TPFH Part 4 | 9–29 March: Emerging Technologies and Risks


Part 4 of Technology, Power & the Future of Humanity (online distance course) deals with the emerging technologies and risks.


Ulrich Beck, Living in and coping with world risk society

Pat Mooney: Nanotechnology/New Earth

Jim Thomas: Synthetic Biology/Designing New Life Forms

Anders Sandberg, What kind of humanity should we want to make?

Maggie Little, Introduction to Bioethics: Bioethics & the Human Body

Maggie Little, Introduction to Bioethics: Bioethics & Justice

Otto Cars, The cornerstones of modern medicine are crumbling


Course Goal from Syllabus for Part 3

On completion of the course, the student should be able to:
- analyse different views on the role of technology in society, the relationship between technology and sustainable development, and how individual human beings influence and are influenced by different technologies;
- apply conceptual, analytical and ethical tools to understand the role of technology in individual as well as collective meaning making processes;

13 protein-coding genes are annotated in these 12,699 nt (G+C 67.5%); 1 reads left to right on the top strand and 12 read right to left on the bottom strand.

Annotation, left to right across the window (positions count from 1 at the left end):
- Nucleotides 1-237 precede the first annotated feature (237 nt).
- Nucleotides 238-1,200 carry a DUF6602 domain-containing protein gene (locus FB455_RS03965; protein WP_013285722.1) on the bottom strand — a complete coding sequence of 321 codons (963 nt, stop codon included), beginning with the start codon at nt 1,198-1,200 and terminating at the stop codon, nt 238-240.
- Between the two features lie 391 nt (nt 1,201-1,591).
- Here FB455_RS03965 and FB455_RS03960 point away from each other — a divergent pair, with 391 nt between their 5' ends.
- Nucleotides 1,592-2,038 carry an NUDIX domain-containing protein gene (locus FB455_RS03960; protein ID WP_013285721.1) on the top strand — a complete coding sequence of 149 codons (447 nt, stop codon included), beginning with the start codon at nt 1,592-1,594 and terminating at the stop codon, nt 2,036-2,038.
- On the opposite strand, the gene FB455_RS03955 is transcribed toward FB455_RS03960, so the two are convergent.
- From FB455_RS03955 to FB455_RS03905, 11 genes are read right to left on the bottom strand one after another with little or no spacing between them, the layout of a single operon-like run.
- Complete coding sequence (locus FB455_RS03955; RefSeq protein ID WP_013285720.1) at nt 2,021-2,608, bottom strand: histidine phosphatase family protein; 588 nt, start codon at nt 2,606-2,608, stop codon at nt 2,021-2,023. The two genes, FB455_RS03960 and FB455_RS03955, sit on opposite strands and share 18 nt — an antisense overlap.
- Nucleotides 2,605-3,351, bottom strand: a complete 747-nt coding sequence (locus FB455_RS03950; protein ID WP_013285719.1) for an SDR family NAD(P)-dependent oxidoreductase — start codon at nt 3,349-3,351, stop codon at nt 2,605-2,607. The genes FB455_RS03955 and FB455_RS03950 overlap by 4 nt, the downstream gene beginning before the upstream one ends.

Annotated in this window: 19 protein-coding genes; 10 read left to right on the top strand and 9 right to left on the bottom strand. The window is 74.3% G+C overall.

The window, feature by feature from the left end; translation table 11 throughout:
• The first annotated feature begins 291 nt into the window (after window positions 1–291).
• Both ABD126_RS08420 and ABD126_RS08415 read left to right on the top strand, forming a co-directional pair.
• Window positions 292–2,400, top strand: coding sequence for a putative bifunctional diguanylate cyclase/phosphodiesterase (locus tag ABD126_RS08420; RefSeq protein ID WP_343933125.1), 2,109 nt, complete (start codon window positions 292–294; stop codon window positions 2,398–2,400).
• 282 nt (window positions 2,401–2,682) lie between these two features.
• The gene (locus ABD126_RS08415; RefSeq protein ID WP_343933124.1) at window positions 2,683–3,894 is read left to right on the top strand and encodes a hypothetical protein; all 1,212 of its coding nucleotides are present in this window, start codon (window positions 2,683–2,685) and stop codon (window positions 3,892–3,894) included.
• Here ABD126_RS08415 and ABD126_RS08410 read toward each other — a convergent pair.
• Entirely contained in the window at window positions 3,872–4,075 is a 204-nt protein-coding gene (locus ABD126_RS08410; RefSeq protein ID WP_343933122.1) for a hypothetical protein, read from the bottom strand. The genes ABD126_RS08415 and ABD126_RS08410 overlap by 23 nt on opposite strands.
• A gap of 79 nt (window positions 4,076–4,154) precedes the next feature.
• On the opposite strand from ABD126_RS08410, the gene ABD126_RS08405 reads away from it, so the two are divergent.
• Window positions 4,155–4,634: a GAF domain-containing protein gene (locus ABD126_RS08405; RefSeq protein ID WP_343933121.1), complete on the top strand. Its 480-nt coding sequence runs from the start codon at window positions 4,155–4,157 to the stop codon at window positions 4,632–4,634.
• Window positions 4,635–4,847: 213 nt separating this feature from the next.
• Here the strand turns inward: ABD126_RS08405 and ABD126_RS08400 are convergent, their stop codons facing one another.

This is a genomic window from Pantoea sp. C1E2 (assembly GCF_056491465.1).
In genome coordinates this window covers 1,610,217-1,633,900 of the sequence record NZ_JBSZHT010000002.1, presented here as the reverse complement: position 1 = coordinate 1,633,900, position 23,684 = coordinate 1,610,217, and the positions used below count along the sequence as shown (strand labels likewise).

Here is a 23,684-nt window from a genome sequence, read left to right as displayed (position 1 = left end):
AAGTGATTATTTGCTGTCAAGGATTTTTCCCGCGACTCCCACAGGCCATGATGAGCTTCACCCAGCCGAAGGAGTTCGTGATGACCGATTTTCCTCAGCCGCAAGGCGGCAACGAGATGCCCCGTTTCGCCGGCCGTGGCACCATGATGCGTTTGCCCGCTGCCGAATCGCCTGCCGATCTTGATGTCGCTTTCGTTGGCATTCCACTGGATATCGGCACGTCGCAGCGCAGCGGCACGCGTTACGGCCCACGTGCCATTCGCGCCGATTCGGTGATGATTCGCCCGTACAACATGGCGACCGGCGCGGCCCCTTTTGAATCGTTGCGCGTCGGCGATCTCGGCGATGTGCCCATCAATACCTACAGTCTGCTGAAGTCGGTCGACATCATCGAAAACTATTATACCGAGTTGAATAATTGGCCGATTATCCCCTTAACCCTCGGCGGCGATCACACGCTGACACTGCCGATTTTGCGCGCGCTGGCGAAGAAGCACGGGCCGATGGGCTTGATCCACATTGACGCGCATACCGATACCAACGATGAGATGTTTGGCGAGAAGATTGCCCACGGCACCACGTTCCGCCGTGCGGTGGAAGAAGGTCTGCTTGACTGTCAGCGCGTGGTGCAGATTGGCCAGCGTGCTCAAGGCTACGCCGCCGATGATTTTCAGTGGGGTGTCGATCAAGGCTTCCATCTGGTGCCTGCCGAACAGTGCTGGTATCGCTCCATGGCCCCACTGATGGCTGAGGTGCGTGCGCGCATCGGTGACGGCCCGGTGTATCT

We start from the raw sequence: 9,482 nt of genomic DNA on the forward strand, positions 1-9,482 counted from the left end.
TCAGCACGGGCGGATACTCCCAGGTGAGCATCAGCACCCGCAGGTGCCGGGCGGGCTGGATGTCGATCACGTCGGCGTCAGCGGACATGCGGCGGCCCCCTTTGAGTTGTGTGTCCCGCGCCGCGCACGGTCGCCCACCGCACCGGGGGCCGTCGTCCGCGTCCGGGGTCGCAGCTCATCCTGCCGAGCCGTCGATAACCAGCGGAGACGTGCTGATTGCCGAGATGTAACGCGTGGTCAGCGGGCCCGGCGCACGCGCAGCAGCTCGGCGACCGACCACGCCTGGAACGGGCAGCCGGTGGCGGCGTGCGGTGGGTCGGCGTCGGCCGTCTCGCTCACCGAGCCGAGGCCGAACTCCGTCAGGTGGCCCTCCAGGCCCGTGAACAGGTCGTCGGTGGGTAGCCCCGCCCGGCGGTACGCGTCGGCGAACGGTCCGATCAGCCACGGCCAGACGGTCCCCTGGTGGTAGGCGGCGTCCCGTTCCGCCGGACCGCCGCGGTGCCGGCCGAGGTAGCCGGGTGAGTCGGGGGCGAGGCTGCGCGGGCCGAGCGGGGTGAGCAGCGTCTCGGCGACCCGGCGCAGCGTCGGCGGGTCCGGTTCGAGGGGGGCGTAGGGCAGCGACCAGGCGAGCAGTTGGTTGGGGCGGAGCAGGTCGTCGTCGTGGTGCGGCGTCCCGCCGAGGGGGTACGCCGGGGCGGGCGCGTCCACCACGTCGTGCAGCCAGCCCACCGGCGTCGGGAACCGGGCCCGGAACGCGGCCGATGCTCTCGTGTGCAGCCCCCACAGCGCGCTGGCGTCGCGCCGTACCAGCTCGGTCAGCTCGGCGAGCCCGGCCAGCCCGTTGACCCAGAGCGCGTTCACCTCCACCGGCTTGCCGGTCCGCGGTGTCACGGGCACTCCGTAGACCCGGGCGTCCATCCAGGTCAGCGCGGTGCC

- critically review different technologies, the use and development of technology and its consequences from a power perspective, and methods for risk assessment and evaluation of these consequences.


The online seminar for part 4 takes place on March 27th (or a date the same week that you agree upon within your group). Detailed seminar instructions will be posted the week before the seminar.


In course books

Nye, Technology Matters (course book): Expanding Consciousness, or Encapsulation?

Hulme, Can Science Fix Climate Change? (course book), chapters 3 & 4.


Other readings

Galaz, V., D. Galafassi, J. Tallberg, A. Boin, E. Hey, C. Ituarte-Lima, J. Dunagan, P. Olsson, R. Österbergh and F. Westley (2014). Connected Risks, Connected Solutions. Stockholm Resilience Centre, Stockholm University, and the Global Challenges Foundation, Stockholm, chapter 1 (pp. 6-11) and chapter 3 (pp. 15-19)

Fahlqvist & Roeser (2015). Nuclear energy, responsible risk communication and moral emotions: a three level framework. Journal of Risk Research 18 (3)

Boström (2005). A History of Transhumanist Thought. Journal of Evolution and Technology, vol.14 (1), pp. 1-25.

Maynard (2008). Synthetic Biology, Ethics and the Hacker Culture. 2020 Science.

Little (1996). Why a Feminist Approach to Bioethics?  Kennedy Institute of Ethics Journal 6(1).

Stirling (2013). Why the precautionary principle matters. The Guardian, july 2013.

Fuller (2013). Beyond the precautionary principle. The Guardian, july 2013.

Cascio (2006). The Open Future: The Reversibility Principle, Worldchanging, march 2006.

European Environment Agency (2002). Late lessons from early warnings: the precautionary principle 1896-2000, Introduction (6 pages) and chapter 10 – Asbestos: from 'magic' to malevolent mineral (10 pages).